MIKE VINSON, Special to the Courier


Monday, April 4, 2011, marks the 43rd anniversary of the assassination of the Rev. Martin Luther King in Memphis, Tenn.

Along with the assassination of President John F. Kennedy in Dallas, Texas, Nov. 22, 1963, the MLK assassination continues to be shrouded in a cloak of mystery:

With these high-profile assassinations, there always emerge two schools of logic, and the JFK and MLK assassinations are no exceptions.

Many are convinced that Lee Harvey Oswald, alone, shot JFK. Others are convinced that a source(s) other than Oswald shot JFK.

Still, some are convinced that James Earl Ray, alone, shot MLK; many, however, are convinced that Ray didn't shoot MLK, and the actual killer was another source(s).

Since I already have written enough about the MLK assassination, I'm not going to founder you with redundancies.

However, to ensure that everyone has enough information to grasp this column's message (first-time readers, for example), I will provide this much info: I conducted the last live Q&A interview with James Earl Ray to be published.

After approximately 14 years of "nuts & bolts" research — walking the streets of Memphis, talking to judges, attorneys, street hustlers, and, most importantly, spending countless hours with James Earl's younger brother and confidant Jerry Ray — I am convinced James Earl Ray did not pull the trigger on the weapon that fired the bullet that killed MLK.

The primary intent of this column is to quick-shift the thought process from a lackadaisical gear of buying off on anything and everything a high-profile source says/writes to a higher gear of taking the time to "peel back the onion layers" until arriving at the actual "core" of the subject matter — to use a popular metaphor.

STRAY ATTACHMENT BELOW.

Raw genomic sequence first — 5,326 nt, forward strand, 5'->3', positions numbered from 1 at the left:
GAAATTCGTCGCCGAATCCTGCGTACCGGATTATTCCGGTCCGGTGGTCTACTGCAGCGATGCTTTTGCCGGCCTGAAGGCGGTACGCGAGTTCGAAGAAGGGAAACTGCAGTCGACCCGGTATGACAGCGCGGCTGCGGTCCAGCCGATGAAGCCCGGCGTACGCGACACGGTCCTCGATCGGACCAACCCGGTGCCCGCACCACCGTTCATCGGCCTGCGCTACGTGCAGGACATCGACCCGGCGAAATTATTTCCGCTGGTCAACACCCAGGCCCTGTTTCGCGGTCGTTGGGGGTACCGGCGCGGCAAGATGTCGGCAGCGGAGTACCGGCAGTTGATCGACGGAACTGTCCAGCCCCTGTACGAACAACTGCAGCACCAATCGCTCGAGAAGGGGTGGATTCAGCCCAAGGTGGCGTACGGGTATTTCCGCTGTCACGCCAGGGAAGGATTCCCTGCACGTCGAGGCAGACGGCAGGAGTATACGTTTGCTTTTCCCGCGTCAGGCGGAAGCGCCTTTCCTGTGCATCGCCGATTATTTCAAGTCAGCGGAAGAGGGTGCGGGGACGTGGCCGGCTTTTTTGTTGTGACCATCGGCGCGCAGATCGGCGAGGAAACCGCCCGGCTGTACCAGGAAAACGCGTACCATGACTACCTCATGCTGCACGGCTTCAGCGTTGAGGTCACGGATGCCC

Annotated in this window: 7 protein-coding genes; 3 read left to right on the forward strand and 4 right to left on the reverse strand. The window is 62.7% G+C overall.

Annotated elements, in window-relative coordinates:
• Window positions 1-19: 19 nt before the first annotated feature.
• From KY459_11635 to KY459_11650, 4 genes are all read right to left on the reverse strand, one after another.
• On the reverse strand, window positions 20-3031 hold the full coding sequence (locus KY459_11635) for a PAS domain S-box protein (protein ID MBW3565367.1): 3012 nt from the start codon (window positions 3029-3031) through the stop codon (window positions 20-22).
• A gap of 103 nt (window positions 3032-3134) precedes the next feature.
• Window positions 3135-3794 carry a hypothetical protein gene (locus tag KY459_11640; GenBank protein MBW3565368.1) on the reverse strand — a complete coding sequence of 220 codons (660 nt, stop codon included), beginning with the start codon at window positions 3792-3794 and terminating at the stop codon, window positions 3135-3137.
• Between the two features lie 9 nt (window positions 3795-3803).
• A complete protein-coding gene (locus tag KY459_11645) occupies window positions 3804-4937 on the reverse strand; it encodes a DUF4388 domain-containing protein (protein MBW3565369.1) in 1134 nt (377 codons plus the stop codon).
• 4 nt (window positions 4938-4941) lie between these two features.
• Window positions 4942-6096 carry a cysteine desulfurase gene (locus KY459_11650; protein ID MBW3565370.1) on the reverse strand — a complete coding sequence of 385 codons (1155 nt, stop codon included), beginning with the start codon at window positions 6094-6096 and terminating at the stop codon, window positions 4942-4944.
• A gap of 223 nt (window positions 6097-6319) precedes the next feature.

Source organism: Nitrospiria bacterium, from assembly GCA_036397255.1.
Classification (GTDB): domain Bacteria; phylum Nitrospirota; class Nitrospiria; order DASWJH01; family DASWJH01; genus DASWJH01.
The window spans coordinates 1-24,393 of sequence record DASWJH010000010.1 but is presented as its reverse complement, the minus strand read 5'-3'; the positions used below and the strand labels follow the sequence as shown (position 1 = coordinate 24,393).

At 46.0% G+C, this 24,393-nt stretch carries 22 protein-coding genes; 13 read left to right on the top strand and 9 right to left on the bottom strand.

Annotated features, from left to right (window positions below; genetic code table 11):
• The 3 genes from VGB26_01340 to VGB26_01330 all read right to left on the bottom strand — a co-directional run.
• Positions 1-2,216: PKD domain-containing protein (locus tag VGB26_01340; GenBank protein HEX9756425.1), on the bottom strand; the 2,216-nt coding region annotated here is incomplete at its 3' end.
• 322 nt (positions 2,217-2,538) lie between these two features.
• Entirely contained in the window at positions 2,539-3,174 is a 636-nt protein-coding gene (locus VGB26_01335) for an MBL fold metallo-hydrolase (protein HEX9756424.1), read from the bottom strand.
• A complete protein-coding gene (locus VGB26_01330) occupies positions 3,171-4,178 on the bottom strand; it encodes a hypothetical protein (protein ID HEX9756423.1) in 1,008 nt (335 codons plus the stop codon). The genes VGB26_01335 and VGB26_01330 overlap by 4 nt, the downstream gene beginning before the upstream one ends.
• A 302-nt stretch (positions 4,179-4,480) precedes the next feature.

I say this from experience.

There was a time when I had a tendency to believe a majority of what I read or heard that came from a prime-time source: newspaper, magazine, television, radio.

Like most, I suppose, I actually didn't pay it all that much attention, one way or the other, simply, because it didn't affect my existence one way or the other.

Then I became involved researching and writing about the MLK assassination and James Earl Ray's alleged role.

The more I looked into it, and the more I cross-referenced what I'd read and heard with what I was finding, the more I thought, "Whoa, now, I don't care what he/she said or wrote, this does not add up in any shape, fashion, nor form."

Expectedly, I have been called a "conspiracy theorist" (and worse).

Granted, some attempt to apply "conspiracy" to just about every incident, minus any supporting evidence.

On the other hand, though, there are those who totally dismiss the existence of any sort of conspiracy, even when the evidence is overwhelmingly obvious.

I ask you: Is not one just as shortsighted and narrow minded as the other?

Concerning the research of these high-profile, highly-controversial issues, I forewarn anyone of this: It is not for those of thin skin and faint heart.

If you can't handle being repeatedly attacked and disappointed, then you're finished before you start.

However, if you are cut from stronger fabric, then (to borrow from outlaw biker terminology) you might qualify as a "one-percenter," an independent thinker willing to put in the time, take the heat, and get to the "core" of the matter, a cut above the other 99 percent.

Think Erin Brokovich.

(NOTE: A book titled "A Memoir of Injustice" recently was released. The authors are Jerry Ray and Tamara Carter, a well-known researcher and historian. The book is a highly informative, cutting-edge, easy-to-read take on the MLK assassination and James Earl Ray's alleged role. This book can be purchased at Barnes & Noble bookstores and Also, check out Facebook – A Memoir of Injustice; and website Also, related to the MLK-Ray issue, check out the "Chris Williams Show," at It can be viewed live (via Internet) at 2 p.m., EDT April 7.)